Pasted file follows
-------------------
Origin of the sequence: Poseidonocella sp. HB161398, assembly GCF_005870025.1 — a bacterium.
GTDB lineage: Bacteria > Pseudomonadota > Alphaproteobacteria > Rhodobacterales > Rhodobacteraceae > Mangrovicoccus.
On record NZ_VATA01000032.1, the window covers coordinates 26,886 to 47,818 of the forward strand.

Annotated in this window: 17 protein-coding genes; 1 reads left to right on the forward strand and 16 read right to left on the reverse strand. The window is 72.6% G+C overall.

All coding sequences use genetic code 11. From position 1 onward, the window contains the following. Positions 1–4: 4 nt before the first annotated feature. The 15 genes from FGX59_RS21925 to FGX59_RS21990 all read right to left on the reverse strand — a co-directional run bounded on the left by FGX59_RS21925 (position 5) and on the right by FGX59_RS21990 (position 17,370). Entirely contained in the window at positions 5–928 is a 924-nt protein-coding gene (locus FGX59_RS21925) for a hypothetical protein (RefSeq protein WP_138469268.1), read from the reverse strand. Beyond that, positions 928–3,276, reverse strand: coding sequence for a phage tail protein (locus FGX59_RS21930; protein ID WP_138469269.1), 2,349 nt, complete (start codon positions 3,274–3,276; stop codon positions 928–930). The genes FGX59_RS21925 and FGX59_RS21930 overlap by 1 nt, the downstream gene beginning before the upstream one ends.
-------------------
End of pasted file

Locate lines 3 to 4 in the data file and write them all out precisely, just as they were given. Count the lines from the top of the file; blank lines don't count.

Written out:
On record NZ_VATA01000032.1, the window covers coordinates 26,886 to 47,818 of the forward strand.

Annotated in this window: 17 protein-coding genes; 1 reads left to right on the forward strand and 16 read right to left on the reverse strand. The window is 72.6% G+C overall.